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Automated, Connected, and Electric Vehicle Systems

SAE Levels of Automation_081323A
[Levels of Automation of a Vehicle - Society of Automotive Engineers]

Beyond Smart Cities: Emerging Design and Technology



- The IoV and The Wireless 5G Era

Currently, the Internet of Vehicles or Internet of Vehicles (IoV) is regarded as an important infrastructure for the development of smart cities and is expected to have the fastest industrialization speed among all application markets. 

The IoV includes five main elements: people, vehicles, roads, communication and service platforms. "People" is the road user who is the target of the IoV service. "Roads" are essential infrastructure in the IoT ecosystem. "Car" is the application method of intelligent network equipment and technology, and has the greatest potential for future development of the industry. "Communications" include large amounts of data transmitted within vehicles, between vehicles and the road, and between vehicles and the cloud. "Service platform" is the platform for IoV services. 

With the advent of the 5G era, the advantages of low latency and high bandwidth have greatly shortened the communication time between people, vehicles, roads, and service platforms participating in the IoV business, greatly improved the carrying capacity, and enabled the intelligent operation of the IoV business. The 5G provides a new level of intelligent operational collaboration between each IoV element.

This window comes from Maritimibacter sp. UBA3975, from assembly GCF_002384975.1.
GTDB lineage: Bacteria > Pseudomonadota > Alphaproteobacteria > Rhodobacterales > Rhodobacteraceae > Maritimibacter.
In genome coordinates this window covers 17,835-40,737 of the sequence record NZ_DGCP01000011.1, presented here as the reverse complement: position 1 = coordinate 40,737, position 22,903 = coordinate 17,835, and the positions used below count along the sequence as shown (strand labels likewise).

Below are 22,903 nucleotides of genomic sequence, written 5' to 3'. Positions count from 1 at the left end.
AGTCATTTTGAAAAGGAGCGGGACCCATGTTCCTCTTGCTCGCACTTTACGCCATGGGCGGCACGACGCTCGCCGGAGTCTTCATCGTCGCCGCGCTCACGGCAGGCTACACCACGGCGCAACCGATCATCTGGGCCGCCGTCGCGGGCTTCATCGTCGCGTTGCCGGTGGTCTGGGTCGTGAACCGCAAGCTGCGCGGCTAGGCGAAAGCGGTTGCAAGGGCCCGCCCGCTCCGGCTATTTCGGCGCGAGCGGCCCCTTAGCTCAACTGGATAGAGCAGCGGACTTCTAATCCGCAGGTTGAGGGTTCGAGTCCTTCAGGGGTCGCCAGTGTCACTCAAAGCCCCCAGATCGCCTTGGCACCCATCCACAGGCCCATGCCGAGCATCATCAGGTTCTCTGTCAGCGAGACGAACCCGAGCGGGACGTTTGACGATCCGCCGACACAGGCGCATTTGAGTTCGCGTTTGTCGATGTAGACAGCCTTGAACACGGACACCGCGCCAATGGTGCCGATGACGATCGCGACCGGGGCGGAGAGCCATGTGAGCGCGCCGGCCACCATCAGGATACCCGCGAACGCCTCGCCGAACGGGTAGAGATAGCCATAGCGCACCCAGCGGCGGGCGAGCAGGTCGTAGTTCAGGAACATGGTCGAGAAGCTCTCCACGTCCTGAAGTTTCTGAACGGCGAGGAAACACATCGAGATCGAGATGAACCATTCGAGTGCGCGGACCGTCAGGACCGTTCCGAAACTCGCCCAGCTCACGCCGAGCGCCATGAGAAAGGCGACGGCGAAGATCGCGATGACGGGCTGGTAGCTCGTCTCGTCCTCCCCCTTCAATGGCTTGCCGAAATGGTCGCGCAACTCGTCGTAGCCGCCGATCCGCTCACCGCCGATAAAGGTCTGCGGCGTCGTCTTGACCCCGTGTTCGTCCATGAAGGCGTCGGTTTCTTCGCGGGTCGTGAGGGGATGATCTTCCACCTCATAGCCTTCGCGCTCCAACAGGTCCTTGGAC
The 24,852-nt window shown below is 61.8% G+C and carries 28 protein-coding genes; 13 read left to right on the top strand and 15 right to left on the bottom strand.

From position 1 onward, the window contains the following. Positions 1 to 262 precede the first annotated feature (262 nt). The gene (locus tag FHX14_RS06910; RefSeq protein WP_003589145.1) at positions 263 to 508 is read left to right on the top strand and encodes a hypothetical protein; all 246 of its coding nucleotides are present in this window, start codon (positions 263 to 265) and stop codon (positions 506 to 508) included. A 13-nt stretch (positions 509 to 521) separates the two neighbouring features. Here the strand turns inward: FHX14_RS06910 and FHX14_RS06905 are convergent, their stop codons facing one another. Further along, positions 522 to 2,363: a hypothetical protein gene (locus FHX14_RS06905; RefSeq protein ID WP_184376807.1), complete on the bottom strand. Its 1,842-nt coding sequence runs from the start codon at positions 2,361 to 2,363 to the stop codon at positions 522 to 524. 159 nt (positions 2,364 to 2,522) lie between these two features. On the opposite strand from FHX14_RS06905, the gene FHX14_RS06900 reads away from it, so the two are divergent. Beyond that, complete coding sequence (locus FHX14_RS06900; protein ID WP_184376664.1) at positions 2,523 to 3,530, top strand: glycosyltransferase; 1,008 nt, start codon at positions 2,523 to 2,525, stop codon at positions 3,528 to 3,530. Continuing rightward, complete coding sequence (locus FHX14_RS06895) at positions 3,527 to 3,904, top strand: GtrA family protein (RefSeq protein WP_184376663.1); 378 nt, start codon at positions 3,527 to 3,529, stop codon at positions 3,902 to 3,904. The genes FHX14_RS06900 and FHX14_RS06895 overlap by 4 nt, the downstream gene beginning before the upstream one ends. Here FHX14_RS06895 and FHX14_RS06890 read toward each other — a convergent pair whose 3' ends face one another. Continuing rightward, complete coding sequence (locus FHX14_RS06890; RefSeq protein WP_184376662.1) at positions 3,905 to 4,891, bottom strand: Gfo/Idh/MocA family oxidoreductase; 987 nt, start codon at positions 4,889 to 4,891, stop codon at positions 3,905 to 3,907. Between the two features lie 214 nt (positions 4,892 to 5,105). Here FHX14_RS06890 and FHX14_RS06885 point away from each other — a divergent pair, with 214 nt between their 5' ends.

- Connected Vehicles and Levels of Automation

A connected car is a device that exists in a car that connects the device to other devices within the car/vehicle and/or to devices, networks and services outside the car, including other cars, homes, offices or infrastructure. Internet access is usually connected to a local area network. Many experts say that connected cars are part of the huge Internet of Things. An internet connection can provide connectivity that warns of traffic, collisions and other safety alerts. A concierge service from an app or automaker will remind drivers of the on-time arrival via a calendar, and send text reminders to friends or business associates to remind them of their arrival time. 

Connected vehicles use any of a number of different communication technologies to communicate with drivers, other vehicles on the road (vehicle-to-vehicle [V2V]), roadside infrastructure (vehicle-to-infrastructure [V2I]), and the cloud. "The technology can be used not only to improve vehicle safety, but also to improve vehicle efficiency and commute times.


- Automated Vehicles

The U.S. Department of Transportation's National Highway Traffic Safety Administration (NHTSA) defines a fully autonomous (sometimes called autonomous) or "self-driving" vehicle as "a vehicle whose operation does not require direct input from the driver to control steering, accelerate." , braking and design remove the need for the driver to constantly monitor the road while operating in autonomous mode. 

Additionally, NHTSA defines five levels of vehicle automation; the higher the level, the more automated the vehicle. NHTSA's five levels of automation are listed below: 

  • No-Automation (Level 0): The driver is in complete and sole control of the primary vehicle controls – brake, steering, throttle, and motive power – at all times.
  • Function-specific Automation (Level 1): Automation at this level involves one or more specific control functions. Examples include electronic stability control or pre-charged brakes, where the vehicle automatically assists with braking to enable the driver to regain control of the vehicle or stop faster than possible by acting alone.